In AmeriCorps, you’re eligible for an education grant if you have a GED or high school diploma. I hadn’t earned either one and worried that I was too old to go back to school; I thought I wouldn’t do well. But I enrolled in GED classes at Boaz & Ruth, taking a bus two hours each way to get from home to school. I never missed a class and never missed an assignment. And I was able to earn a perfect score on some parts of the GED exam.
Next, I thought about going to college, but again figured school wasn’t for me—it was for much younger folks. But a friend of mine at The Healing Place encouraged me. “I’m planning to go back to college,” he told me, “and if I sign up for class, you should sign up for class.” I agreed. I took the entrance exam, scored pretty well, and started college. My first semester, I earned all As and made the Dean’s List. I’m asking, “God, is this for real?”
Now, I’m working on the final leg of my Associate’s degree in Business Management. And I’m looking to go another year and a half to get a Bachelor’s degree. From there, I want to step into a Master’s degree program—and then ride until the wheels fall off.
On Saturday, I took my niece to dinner near VCU, and we came across a man on the street asking for five dollars. Before I gave him the money, I gave him information about where he could go to get help. He began to break down and cry. “No one ever told me how to get help,” he said. I told him, “There’s help out here; you just have to ask the right questions.” We talked about his situation and I found some familiar problems in his way of thinking. He was blaming his circumstances on everyone but him. I explained that the first thing he needs to do is take responsibility for his choices. He cried in my arms. I urged him, “Call me, I’ll help you to get the help you need—and it won’t cost you anything but the willingness to change. You can’t change overnight. But you can change.”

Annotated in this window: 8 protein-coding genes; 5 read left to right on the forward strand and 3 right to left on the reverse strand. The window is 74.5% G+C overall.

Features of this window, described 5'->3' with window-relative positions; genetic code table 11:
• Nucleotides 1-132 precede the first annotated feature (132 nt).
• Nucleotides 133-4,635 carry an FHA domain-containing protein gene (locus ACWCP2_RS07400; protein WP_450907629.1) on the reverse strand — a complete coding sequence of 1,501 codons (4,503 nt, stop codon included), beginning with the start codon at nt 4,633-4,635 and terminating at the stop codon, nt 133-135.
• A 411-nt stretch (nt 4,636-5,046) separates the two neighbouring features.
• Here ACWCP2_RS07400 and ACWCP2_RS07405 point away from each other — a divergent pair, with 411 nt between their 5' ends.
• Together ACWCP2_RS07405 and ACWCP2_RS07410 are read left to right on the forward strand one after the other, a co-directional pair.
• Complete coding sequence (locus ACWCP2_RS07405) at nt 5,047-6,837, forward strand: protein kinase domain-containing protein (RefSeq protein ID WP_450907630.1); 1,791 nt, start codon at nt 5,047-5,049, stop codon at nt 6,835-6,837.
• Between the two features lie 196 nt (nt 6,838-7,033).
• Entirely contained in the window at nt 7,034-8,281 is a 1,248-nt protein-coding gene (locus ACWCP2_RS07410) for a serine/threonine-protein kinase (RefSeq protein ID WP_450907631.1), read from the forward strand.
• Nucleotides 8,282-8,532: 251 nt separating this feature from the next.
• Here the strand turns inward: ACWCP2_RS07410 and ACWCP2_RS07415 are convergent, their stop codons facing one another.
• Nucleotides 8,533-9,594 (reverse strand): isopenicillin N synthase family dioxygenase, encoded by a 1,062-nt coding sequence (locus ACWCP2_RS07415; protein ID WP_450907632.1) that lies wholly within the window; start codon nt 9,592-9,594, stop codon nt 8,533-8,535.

My only job is to be of maximum service to my fellow man and woman. I have been working at CARITAS for five years. Could I go to another job and make more money? Yes. But there is no other job that would be more fulfilling. God continues to open doors for me—and countless others around me. I have seen so many guys come in, heads down, with no hope—and then they grow beyond anyone’s belief. So I’m here every morning by 7 o'clock, doing what I love to do—and that's helping people. People believe in us, so I don’t take it for granted.
This world is built on second chances and third chances and fourth chances. Often we don’t recognize that, because the person who has been to jail or addicted may not look like us, may not come from the same background. But all sorts of folks get second chances. Why shouldn’t those second and third chances be extended to those who have struggled with drugs? Everybody needs grace and mercy. Everybody has done something they wish they could take back. Give someone a second chance, a third chance, a fourth chance, and I guarantee you they will work harder than the person you give a first chance.
— interviewed September 6, 2016